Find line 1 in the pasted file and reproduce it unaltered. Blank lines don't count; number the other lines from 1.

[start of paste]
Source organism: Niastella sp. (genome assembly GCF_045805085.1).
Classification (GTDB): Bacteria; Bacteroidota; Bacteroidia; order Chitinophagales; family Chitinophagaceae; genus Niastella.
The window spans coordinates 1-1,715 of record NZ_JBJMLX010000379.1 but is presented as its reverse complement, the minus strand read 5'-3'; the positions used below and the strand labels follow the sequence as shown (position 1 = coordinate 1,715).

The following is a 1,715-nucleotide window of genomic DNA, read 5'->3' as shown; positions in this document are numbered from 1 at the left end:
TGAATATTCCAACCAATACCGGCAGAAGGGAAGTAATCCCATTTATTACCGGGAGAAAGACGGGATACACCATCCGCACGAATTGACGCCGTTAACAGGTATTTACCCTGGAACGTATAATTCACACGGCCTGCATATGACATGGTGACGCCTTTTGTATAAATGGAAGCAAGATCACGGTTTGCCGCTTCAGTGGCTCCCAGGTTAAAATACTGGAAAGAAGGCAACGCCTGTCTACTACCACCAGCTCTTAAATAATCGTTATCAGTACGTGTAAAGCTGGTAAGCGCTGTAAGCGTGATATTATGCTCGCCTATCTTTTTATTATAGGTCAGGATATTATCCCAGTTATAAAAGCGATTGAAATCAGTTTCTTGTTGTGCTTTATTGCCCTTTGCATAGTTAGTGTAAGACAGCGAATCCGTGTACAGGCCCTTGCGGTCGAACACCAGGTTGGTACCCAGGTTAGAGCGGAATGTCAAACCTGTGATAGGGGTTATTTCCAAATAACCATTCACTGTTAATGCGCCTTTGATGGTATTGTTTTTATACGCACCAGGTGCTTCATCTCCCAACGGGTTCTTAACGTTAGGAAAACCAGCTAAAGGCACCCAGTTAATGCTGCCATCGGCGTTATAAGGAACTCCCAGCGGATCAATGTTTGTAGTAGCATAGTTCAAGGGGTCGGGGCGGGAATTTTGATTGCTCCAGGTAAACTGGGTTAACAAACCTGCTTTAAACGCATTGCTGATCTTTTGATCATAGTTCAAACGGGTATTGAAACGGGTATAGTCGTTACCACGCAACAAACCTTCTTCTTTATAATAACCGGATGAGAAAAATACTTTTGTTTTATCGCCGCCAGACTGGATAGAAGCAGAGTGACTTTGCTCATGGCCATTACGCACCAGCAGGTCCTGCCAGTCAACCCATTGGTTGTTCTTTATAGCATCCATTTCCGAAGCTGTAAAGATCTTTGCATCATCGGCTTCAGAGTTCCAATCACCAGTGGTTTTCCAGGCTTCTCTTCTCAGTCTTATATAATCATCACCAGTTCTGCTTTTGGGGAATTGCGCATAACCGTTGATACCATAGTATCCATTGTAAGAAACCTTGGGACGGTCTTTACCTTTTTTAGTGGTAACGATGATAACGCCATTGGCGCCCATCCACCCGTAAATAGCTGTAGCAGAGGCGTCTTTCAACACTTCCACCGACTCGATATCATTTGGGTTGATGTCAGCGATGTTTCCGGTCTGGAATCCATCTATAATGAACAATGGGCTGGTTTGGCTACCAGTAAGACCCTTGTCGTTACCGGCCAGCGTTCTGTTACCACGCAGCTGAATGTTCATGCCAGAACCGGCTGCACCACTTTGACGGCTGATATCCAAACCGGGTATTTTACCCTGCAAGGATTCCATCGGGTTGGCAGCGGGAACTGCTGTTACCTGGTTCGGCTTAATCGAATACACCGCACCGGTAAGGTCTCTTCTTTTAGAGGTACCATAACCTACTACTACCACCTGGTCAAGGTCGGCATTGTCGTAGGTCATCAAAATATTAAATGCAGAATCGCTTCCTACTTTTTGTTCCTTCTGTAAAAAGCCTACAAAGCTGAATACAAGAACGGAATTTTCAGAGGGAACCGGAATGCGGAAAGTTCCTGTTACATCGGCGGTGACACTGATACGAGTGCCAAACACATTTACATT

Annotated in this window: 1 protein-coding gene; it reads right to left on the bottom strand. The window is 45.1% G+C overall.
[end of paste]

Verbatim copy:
Source organism: Niastella sp. (genome assembly GCF_045805085.1).